". . . I'd like to see a scathing comparison of the Nizkor hate file collection (whatever they call it) to known instances of the same behavior in history.
Russia, especially following the Revolution; Mao's Red Guard; Cambodia's pre-teens running the re-education camps and serving as willing executioners; Eastern European German school children in Russian-controlled schools as Ingrid described in a recent Z-Gram; neighbors turning in neighbors as consorts with the Devil during Inquisition and witch-burning times. . . "
The second Zundel/Nizkor watcher takes this idea one step further:
"I think the suggestion above is a marvellous idea and (I) would like to offer something for consideration to cover the "Russian" portion: the story of that arch-stukach, Pavlik Morozov.
Here is the story.
To start with, you must understand what a "stukach" is (plural: stukachi). This is a Russian term for what the French call a "delateur", and in English, a stoolie or provocateur.
Amongst Russians and others, in a Soviet context, a stukach is the lowest of the most lowly and disgusting creatures that crawl on this earth and hide under rocks.
The text that follows comes from the soc.culture.russian newsgroup, but I can't recall who wrote it. I downloaded it sometime last November.
THE STORY OF PAVLIK MOROZOV
In the 1930's, Stalin attempted to eliminate independent Russian peasants by confiscating all of their grain supply and forcing them to become kolkhoz serfs.
Millions of peasants starved to death during this "collectivization".
Pavlik (Pavel Trofimovich) Morozov was born in 1918 in the village of Gerasimovka in Verkhne-Tavdinski rayon of Sverdlovsk (now possibly a different name) oblast'. Pavlik was the chairman of the pioneer organization in his school.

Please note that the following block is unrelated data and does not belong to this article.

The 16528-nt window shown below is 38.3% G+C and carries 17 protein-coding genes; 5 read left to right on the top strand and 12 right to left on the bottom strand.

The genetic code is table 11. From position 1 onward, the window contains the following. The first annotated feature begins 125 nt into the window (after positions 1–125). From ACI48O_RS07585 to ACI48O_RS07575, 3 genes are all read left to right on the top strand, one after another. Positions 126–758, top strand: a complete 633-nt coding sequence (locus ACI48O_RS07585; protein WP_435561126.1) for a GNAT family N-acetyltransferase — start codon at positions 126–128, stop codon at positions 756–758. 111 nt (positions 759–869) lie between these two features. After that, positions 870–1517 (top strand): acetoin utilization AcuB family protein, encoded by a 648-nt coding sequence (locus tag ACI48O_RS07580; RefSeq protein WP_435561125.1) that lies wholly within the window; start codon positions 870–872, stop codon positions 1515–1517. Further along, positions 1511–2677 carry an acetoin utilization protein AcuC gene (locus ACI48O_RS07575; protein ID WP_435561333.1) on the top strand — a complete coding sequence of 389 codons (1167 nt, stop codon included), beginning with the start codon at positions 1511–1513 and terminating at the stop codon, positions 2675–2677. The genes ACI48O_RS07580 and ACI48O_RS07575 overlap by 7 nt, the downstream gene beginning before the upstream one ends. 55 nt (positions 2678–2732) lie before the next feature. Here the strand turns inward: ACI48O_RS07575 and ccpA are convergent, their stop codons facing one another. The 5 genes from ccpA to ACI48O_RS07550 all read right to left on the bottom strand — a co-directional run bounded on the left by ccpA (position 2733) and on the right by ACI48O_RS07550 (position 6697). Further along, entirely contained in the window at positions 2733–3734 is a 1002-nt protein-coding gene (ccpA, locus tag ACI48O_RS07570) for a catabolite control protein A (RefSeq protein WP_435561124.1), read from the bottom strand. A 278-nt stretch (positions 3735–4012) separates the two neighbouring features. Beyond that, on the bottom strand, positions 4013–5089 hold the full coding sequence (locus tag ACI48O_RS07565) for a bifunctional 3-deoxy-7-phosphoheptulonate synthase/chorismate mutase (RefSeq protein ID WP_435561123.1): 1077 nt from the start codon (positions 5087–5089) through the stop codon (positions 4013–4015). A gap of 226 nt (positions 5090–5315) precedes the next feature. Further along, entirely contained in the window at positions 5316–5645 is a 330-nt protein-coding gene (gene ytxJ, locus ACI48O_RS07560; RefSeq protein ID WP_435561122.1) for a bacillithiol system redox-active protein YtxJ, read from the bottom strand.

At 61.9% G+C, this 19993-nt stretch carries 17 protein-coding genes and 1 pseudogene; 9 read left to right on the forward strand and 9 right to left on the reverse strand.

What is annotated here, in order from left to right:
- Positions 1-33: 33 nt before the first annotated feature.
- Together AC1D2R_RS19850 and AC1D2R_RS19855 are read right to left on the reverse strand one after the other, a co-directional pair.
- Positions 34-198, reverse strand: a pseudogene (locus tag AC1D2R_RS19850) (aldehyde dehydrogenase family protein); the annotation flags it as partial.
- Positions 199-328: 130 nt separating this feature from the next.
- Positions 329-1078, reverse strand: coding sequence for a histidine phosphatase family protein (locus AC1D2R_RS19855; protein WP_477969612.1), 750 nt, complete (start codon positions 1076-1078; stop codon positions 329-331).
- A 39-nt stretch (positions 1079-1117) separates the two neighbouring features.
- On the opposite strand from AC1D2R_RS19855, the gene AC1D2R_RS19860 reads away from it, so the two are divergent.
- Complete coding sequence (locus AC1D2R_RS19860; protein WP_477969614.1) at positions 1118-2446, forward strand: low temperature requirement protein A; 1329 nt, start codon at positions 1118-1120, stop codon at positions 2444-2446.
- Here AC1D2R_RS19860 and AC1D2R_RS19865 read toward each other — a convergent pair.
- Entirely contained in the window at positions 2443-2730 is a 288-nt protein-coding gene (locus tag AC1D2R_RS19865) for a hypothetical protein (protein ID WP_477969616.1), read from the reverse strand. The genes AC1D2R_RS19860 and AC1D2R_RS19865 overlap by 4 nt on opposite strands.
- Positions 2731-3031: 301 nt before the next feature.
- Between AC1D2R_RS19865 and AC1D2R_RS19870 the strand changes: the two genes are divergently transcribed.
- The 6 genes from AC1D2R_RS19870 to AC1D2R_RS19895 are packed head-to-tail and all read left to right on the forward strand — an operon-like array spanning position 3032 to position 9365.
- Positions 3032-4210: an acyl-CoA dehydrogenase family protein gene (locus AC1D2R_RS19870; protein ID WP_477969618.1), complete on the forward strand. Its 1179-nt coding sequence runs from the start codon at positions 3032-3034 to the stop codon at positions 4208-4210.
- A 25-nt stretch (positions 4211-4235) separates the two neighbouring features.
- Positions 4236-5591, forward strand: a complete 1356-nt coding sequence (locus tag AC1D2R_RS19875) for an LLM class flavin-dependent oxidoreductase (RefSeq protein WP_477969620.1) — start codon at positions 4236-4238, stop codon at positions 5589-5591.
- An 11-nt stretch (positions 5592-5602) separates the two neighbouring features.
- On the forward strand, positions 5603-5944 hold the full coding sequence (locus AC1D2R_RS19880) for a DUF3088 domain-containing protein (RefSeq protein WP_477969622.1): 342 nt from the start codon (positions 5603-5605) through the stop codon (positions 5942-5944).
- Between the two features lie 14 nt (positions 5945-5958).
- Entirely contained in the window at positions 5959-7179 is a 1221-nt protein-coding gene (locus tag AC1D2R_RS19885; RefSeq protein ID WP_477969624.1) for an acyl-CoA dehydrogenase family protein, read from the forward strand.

In 1932 the little stukach Pavlik Morozov denounced his own father to a representative of Communist Party raykom for hiding some grain that was supposed to be taken away ("khlebozagotovki").
Pavlik served as a witness at his father's trial and condemned him as a traitor. His father was executed by the Soviets.
At a general meeting in the village, Pavlik pointed out to the authorities other peasants who hid grain, and helped the OGPU search their homes.
On Sept. 3, 1932, Pavlik's own grandfather killed him with an axe. The grandfather and other family members were also executed by the Soviets.
Stukach Pavlik Morozov, who denounced his own father, became a hero to Soviet children. The "kolkhoz" organized in the village of Gerasimovka was named after Pavlik. Many schools and "Palaces of pioneers" were named after him.
I believe that Nizkor has done much to resurrect the vile tradition of the stukach Pavlik Morozov, in the service of the powers that stand behind them.
I understand that, for his sterling services, the Province of British Columbia awarded to Ken McVay (McVey?) something called Order of British Columbia. Since that momentous event, I see on alt.revisionism that he has been bombastically sticking an "OBC" at the end of his name.
So, a suggestion.
Why doesn't the Zundelsite confer upon him the Stukach Order of Pavlik Morozov, as a mark of contempt for the kind of services he and his fellows perform as stukachi extraordinary?
He could then be entitled to stick behind his name not only OBC, but a historically much more authentic recognition, the SOPM.
Thus, Ken McVay (McVey?), OBC, SOPM. And that's my contribution. . . "
Let me conclude this morning with this Thought for the Day with Emerson:
"I dip my pen into the blackest ink because I am not afraid of falling into my ink pot."
Quick, say a prayer for this scribe.
Back to Table of Contents of the Aug. 1996 ZGrams